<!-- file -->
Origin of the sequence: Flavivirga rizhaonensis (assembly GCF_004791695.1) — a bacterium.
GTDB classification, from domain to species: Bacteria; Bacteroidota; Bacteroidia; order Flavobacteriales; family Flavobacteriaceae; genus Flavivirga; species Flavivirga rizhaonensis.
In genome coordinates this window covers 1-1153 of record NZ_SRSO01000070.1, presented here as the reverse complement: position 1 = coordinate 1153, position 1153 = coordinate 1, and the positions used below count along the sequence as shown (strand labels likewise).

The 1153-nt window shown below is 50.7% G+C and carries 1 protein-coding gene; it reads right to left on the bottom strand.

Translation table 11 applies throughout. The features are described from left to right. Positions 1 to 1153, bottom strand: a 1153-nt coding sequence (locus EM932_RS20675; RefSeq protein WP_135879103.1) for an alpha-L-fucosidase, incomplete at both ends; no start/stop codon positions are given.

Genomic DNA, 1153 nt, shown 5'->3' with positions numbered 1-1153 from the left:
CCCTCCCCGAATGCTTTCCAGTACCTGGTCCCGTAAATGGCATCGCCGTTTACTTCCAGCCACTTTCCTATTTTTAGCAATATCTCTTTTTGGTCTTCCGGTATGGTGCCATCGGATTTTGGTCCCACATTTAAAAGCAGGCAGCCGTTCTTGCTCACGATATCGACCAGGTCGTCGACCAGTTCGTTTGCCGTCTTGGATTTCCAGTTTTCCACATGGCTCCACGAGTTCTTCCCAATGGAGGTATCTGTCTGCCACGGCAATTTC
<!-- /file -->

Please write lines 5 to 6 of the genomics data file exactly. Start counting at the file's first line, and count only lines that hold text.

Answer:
Translation table 11 applies throughout. The features are described from left to right. Positions 1 to 1153, bottom strand: a 1153-nt coding sequence (locus EM932_RS20675; RefSeq protein WP_135879103.1) for an alpha-L-fucosidase, incomplete at both ends; no start/stop codon positions are given.

Genomic DNA, 1153 nt, shown 5'->3' with positions numbered 1-1153 from the left: